The Centennial Case: A Shojima Story Review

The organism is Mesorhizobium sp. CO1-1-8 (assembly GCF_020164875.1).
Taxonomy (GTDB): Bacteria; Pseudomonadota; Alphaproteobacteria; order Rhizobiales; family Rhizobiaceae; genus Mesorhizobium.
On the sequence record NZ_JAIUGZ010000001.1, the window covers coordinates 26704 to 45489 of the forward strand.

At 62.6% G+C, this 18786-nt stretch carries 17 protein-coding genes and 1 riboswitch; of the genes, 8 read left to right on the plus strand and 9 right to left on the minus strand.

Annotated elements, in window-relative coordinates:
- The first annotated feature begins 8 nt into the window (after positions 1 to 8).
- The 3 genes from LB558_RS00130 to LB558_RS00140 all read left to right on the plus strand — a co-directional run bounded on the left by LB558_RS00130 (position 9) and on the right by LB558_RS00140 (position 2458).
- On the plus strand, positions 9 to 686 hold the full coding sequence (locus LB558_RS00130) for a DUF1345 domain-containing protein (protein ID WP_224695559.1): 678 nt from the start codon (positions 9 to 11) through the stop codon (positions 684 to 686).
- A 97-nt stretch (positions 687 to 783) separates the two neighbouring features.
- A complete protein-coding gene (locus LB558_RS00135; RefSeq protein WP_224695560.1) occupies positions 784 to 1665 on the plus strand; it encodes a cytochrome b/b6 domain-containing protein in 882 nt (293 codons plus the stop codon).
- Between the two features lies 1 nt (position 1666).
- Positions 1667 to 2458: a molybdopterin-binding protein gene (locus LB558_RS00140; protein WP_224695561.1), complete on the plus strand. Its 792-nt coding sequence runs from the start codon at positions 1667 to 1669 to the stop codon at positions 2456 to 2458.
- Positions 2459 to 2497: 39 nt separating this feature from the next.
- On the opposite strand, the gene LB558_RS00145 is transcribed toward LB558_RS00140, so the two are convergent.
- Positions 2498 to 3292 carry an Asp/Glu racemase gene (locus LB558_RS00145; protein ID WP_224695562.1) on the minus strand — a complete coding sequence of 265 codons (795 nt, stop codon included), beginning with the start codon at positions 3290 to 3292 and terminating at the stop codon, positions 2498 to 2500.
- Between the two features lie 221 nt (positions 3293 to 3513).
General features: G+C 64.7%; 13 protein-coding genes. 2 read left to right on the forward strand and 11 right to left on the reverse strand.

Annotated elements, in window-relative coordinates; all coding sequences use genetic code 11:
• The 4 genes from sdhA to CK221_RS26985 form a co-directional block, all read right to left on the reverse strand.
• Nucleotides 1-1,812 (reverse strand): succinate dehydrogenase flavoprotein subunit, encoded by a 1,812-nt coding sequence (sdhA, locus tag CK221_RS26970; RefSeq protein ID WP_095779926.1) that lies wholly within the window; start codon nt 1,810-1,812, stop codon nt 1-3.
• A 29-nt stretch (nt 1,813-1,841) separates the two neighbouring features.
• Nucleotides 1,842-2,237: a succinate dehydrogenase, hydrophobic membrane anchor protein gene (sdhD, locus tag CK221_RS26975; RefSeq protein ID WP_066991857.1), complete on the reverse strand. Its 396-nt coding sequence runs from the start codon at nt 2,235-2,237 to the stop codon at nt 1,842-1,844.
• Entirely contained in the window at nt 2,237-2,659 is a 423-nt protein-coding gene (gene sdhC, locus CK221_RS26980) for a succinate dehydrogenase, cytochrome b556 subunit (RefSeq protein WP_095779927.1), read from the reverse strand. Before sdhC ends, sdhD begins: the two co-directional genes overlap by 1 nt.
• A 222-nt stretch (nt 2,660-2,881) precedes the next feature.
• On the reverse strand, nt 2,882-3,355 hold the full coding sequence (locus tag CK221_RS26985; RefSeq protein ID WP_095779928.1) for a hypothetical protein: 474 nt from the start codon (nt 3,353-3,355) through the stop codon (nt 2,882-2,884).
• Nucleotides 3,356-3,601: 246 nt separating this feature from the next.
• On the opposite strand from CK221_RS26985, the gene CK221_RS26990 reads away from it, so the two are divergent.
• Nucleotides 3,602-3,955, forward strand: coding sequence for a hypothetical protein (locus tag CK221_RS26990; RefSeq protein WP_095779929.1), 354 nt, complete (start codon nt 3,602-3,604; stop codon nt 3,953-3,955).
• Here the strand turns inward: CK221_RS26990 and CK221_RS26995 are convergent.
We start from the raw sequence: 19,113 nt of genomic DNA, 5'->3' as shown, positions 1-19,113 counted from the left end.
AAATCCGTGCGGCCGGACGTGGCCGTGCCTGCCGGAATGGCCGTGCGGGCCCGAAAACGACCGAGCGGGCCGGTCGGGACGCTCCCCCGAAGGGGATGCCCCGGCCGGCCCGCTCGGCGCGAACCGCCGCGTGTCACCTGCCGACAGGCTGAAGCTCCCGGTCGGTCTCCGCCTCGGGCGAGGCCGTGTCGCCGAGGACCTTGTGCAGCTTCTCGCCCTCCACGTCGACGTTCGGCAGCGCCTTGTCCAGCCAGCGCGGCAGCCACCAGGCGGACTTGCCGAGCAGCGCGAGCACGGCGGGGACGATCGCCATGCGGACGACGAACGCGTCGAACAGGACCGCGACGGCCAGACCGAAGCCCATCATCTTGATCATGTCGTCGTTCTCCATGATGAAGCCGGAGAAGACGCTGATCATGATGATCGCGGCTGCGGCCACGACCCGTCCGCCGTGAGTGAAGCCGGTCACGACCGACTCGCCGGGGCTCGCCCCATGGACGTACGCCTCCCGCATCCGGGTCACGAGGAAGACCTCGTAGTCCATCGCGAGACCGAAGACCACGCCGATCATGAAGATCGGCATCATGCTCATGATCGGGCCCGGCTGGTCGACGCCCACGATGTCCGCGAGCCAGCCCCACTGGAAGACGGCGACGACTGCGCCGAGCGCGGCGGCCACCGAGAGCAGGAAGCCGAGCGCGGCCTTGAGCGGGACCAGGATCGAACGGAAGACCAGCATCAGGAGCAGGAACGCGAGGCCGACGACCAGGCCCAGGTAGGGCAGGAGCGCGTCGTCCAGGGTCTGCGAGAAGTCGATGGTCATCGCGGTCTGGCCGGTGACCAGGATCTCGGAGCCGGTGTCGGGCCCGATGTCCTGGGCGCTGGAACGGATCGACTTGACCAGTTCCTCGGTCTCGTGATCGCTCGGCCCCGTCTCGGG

Centennial Case: A Shijima Story is an FMV (full-motion video) murder mystery about a century-old family that eats a magical fruit to stay alive forever. If this sounds like a lot, it is. The Centennial Case is a love child created by Koichiro Ito of Metal Gear Solid 5 fame and Junichi Ehara (Babylon’s Fall). Players control novelist-turned-amateur-PI Haruka Kagami, who has one goal: solve the series of mysterious murders that have surrounded the Shijima family over the past century. Where The Centennial Case succeeds is its story. It’s far from the most revolutionary plotline, but it’s enough to hold the player’s attention. There is a healthy balance of drama and intrigue that encourages the player to continue. The individual beats are presented well, and the characters are interesting enough for players to develop attachments. The twists are surprising at times and even the main antagonist can be viewed sympathetically. That’s all it takes to say that the story is well written. Unfortunately, The Centennial Case is held back by its medium. FMV is a tricky genre because it straddles the line between game and movie. With so much focus on the video side, Centennial Case would have made a great limited series, but as a game, it fails. the centenary case a shijima story mitsunori There’s no distinction between perpetrators and victims and the choices presented in the Incident phase—a fancy term for the hours of footage that play between gameplay segments—don’t matter. The characters either respond to either option in the same way or decide to do the opposite of what the player chose. The game invalidates some clues and hypotheses because of the basic rules it sets in the menus (and eventually breaks those same rules). To combat this inherent linearity, the game throws at least 400 red herrings at the player. In the Reasoning Phase, the player combines clues to form hypotheses. Clues are given to the player during the Incident Phase, and any missed clues (we can’t tell when or if we missed a clue) are included despite being overlooked. Many of the clues lead to hypotheses designed to throw the player off track. There is only one true sequence of events; others are always diversions. The mysteries and the associated clues are easy to piece together. Each trace, shaped like a hexagon, contains a small design on one of the six sides. That design corresponds to one of the mysteries, presented in the same way. If players don’t want to put in the little effort required to put the round peg into the hexagon hole, for example, they can use Insights to highlight clues that belong to a particular mystery. When a clue is matched to its mystery, the player receives a hypothesis about part of the case. the centennial case a shijima story reasoning phase gameplay The problem begins when the player must make a summary of an unexplained mystery. It’s a slog. Players choose one of several mysteries and then multiple explanations about that mystery to form the summary. The game provides feedback from Haruka’s sidekick to indicate whether this summary is important. If players create an unimportant summary, they have to go through the whole process again. Instead of letting the player make the decision on their own, the game takes their hand and leads them right into it. In doing so, the game realizes that it needs to provide the player with some sort of challenge. That’s where the Solution Phase comes in. Players must choose the correct hypotheses and point out important details found in the Incident Phase to determine the killer and their motive. Unfortunately, the game drops the ball here. Details important to understanding the case are usually not included as clues during the Reasoning Phase. If players miss these details or choose a dialogue option that doesn’t show them, they have to rewatch scenes to find them, sometimes repeatedly. But since they are not presented as clues, the player does not know if they are important to solving the case or where to find them. Some characters will actually omit the details necessary to solve the case and not reveal them until the dust has settled. the centennial case a shijima story you enjoy mr masudo What’s worse is that obvious clues that lead to a correct hypothesis are often ignored. In one scenario, a suspect came from above after attacking three personnel below. Looking at the map, players can determine that there is no way that character can get back to the top without being seen. But it is never presented as a potential alibi, even if the presence of another character in a certain location during the crime is. In another scenario, the player is given three choices to determine why a character acted a certain way in a scene the player saw earlier. The correct choice is intentionally worded so as not to reveal what the main character is saying when it is chosen. After this, another clue used to confirm that a suspect is the killer uses words that suggest the exact opposite of what the player saw. The game pulls these tricks off constantly. A scenario is so messed up that the game can’t keep its story straight. Two of the four hypotheses presented for an accusation are the same and lead to the same conclusion, but only one of them is “correct” in the eyes of the game. The characters say that the victim shouldn’t know a certain fact, but no one says that in the episode Incident. Eventually, the game pulls the rug out by revealing a character’s information that was deliberately withheld for no reason. This information is crucial to solving the case, but there is no way to discover it until the end. the centennial case a shijima story iyo josui These issues are a direct result of the chosen medium. If it’s a TV show or movie, removing facts or deception from the main character won’t matter. Eventually, they would have ended even if the audience didn’t. But since players can’t progress until they figure out the solution, they have to rely on absurd leaps of logic to make accusations using misleading or incomplete information. The game pulls no punches if players mess up. They are forced to sit through the unskippable game during scenes that purposely embarrass the main character, complete with corny music, enjoying corrections, and heartbreaking rejections. While The Centennial Case has an interesting story to tell—and an enjoyable one at that—it’s better told in a different medium. As a game, it struggles to balance narrative with gameplay. Since it gives the players the solutions, it has to kill reasonable logic or outright lies to prevent them from being stamped in each case. If this was just a TV show, the red herrings could have been used as diversions that the main character cleverly dodges to find the truth. Instead, The Centennial Case feels like a TV show that gives pop quizzes with only wrong answers. Centennial Case: A Shijima Story is available on May 12, 2022, on PC, PS5, PS4, and Switch. Today Technology was provided with a PS5 code for this review. MORE Time To Say Goodbye To PS Before It’s Gone